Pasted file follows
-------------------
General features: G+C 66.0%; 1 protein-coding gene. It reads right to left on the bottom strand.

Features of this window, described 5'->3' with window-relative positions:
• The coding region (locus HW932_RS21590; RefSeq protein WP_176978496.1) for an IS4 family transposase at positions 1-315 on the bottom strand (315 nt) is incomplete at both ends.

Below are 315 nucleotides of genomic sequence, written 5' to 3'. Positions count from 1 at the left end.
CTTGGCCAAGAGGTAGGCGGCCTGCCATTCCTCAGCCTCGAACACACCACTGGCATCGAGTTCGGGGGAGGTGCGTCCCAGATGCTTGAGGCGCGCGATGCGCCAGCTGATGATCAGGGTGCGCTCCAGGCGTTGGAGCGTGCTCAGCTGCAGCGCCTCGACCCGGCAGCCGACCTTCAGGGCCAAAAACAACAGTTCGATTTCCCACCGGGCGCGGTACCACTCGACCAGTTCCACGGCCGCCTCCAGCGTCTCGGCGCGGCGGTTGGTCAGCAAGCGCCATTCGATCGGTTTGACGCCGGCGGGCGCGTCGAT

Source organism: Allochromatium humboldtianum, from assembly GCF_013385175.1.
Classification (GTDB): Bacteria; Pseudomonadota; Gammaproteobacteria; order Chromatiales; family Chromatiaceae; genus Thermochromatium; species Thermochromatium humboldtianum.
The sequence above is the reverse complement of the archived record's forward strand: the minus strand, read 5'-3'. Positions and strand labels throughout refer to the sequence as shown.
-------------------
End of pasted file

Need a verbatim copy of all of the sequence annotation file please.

General features: G+C 66.0%; 1 protein-coding gene. It reads right to left on the bottom strand.

Features of this window, described 5'->3' with window-relative positions:
• The coding region (locus HW932_RS21590; RefSeq protein WP_176978496.1) for an IS4 family transposase at positions 1-315 on the bottom strand (315 nt) is incomplete at both ends.

Below are 315 nucleotides of genomic sequence, written 5' to 3'. Positions count from 1 at the left end.
CTTGGCCAAGAGGTAGGCGGCCTGCCATTCCTCAGCCTCGAACACACCACTGGCATCGAGTTCGGGGGAGGTGCGTCCCAGATGCTTGAGGCGCGCGATGCGCCAGCTGATGATCAGGGTGCGCTCCAGGCGTTGGAGCGTGCTCAGCTGCAGCGCCTCGACCCGGCAGCCGACCTTCAGGGCCAAAAACAACAGTTCGATTTCCCACCGGGCGCGGTACCACTCGACCAGTTCCACGGCCGCCTCCAGCGTCTCGGCGCGGCGGTTGGTCAGCAAGCGCCATTCGATCGGTTTGACGCCGGCGGGCGCGTCGAT

Source organism: Allochromatium humboldtianum, from assembly GCF_013385175.1.
Classification (GTDB): Bacteria; Pseudomonadota; Gammaproteobacteria; order Chromatiales; family Chromatiaceae; genus Thermochromatium; species Thermochromatium humboldtianum.
The sequence above is the reverse complement of the archived record's forward strand: the minus strand, read 5'-3'. Positions and strand labels throughout refer to the sequence as shown.